Snapshots of My Depression 1: “That’s a Lousy Trick to Play on a Manic Depressive”

This is the first in a series of posts I’m calling “Snapshots of my Depression.” These are memories of times in my life when my mental illness manifested itself in one way or another.

First off, I want to apologize to anyone with bipolar disorder. I know that “manic depressive” is an archaic and somewhat offensive term. I use this phrase throughout this post because that’s the phrase I used when this story takes place…the 1980’s, when I was a pre-teen. I hope its use here does not upset anyone. If it does, I apologize.

I was always the smart kid, the “whiz kid” in my elementary school. I took an IQ test when I was in first grade, and I’m told that my principal used to brag about my IQ, until my parents asked her to stop. I didn’t find out the results of that IQ test for many years, because my parents didn’t want me to know. I think they were concerned that I would become arrogant with that information, and they were most certainly right.Because I knew I was the smart kid. I knew I was special. And I liked it. I liked being the center of attention. I was already arrogant, obnoxious, self-centered enough even without knowing my IQ. I was a royal pain in the ass, to be honest.

I was also a moody kid. I had very few friends. You can understand why. I don’t know if I was really fun to be around. It’s hard to say. It was over thirty years ago, and I wasn’t keeping a diary or anything. And as I’ve proven before on this blog, my memory is not always the most reliable narrator. But I was definitely moody. And I definitely talked about killing myself from time to time when I was young. My parents told me they didn’t take it seriously; they thought I was just looking for attention. And in their defense, they were absolutely right. Really, they were. I never actually considered suicide at age ten, even if I did talk about it. (Now, age 17 is another story entirely, but that’s a story for another “Snapshot.”) At age ten? I was looking for attention. I craved attention, and I didn’t know the difference between looking for it in right or wrong ways.

And here’s something else I remember: I remember thinking I was manic-depressive. I don’t know where I heard that term. A book I read? Some TV show I watched? I don’t know…but somehow I got it in my head in elementary school that I was manic-depressive. Looking back, I can assure you that I have never had bipolar disorder. Depression, yes. But bipolar? Sheesh. Not even close. You know what it was? It was me trying to explain why sometimes I felt fine and happy, and other times sad. Why sometimes I would get really grumpy and angry with everything, and then be fine later. Which on one level is just being, oh, I don’t know, a kid. But I didn’t see it that way. I thought I was different. And talking about it as “manic depression” was a way to get attention. The one vivid memory I have of this whole “I’m manic-depressive” phase is this:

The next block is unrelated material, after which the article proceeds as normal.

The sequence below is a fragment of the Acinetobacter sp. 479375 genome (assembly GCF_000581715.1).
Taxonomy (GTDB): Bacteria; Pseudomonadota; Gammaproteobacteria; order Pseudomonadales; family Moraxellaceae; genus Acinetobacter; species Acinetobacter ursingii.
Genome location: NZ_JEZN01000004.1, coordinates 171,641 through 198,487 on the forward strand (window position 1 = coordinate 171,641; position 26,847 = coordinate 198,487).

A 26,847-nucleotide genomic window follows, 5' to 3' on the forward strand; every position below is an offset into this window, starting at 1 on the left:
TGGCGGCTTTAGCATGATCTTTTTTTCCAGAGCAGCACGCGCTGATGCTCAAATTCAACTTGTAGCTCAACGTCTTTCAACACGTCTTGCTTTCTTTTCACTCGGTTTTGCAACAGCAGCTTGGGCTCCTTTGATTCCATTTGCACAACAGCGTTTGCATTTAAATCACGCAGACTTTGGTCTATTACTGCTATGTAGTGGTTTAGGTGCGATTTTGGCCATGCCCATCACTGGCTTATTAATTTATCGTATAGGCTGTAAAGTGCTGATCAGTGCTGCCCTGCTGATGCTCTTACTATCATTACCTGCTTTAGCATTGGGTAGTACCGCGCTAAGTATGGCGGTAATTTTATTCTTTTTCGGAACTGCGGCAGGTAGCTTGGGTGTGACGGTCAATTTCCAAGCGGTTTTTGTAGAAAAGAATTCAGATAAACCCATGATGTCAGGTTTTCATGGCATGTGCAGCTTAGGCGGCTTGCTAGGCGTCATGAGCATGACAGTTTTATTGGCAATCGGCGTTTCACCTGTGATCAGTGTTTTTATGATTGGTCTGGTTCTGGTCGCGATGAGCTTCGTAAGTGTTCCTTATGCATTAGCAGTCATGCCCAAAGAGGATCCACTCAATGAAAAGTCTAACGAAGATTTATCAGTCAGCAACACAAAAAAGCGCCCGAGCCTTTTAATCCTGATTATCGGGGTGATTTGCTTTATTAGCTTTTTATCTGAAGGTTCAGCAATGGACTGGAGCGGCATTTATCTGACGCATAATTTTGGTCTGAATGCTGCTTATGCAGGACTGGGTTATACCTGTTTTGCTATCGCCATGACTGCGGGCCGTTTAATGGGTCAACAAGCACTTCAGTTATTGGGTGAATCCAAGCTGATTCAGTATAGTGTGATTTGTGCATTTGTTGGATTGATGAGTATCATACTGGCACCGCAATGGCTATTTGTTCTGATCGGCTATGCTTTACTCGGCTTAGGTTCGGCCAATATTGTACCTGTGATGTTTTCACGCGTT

I am at summer camp. I’m ten or eleven, I guess. My group is on our “overnight”, the night when we pack up our stuff, take a big tarp, and hike a mile or two into the woods. Instead of sleeping in cabins like the other nights, tonight we all sleep under the stars. We cook our own food around a campfire that we set up. In a few years, I will view this as my favorite part of summer camp. But this year…this year it is bad. Because this year we are the recipients of a “bear raid.” We had settled into our sleeping bags, while our counselors were still at the campfire nearby. A few minutes later, we started hearing sounds in the woods, and our counselors told us to be quiet, because they thought it might be a bear. The noises got louder, as all the kids got more and more scared. Me? I got grumpy. I knew there was no bear. I knew it was really a group of older campers out in the woods, trying to scare us. I knew that our counselors were in on it. And I got grumpy. And I just lay there, not moving, not screaming, not anything. I just pretended I was asleep. Eventually, the older campers came and “attacked” us, running up to our tarp, to the sound of many screams. I still lay there, grumpy grumpy. Somebody stepped on my hair as they ran through. That really hurt. Grumpy grumpy. Finally, there was laughter. The “bear” was revealed as this other group. Our counselors fessed up. Counselors and campers laughed. I didn’t. I sat up and said, “That’s a lousy trick to play on a manic depressive.” And I put my shoes on, and stomped out of the tarp, and stewed at the campfire.

What the heck does “That’s a lousy trick to play on a manic depressive” even mean? I have no idea. I don’t think I had any idea then either. I think I was just grumpy grumpy about it, and I wanted to share my grumpy grumpy feeling in some way that would get people to pay attention to me. I don’t know. The most vivid part of that memory is that one line of dialogue. What it meant? Hard to say. But I wonder if it was the first inkling of what I’ve come to know as my depression. I wonder if the “voice” was already clearing its throat. I wonder if my serotonin levels were already drifting away from typical. I wonder if I was responding to something I just didn’t understand. I wonder if I just didn’t have the resources to deal with stressors that other kids did. The bear raid was a stressor. I didn’t deal with it well. Could depression be why?

Maybe. It’s hard to say. In retrospect, it’s crystal clear to me that I was not, and never have been, a “manic depressive.” But I wonder if this was an early sign that there was indeed something amiss. I don’t know.

But I’ll tell you one thing. I like the idea of calling my depression my “grumpy grumpy.” That’s just plain nice.

 

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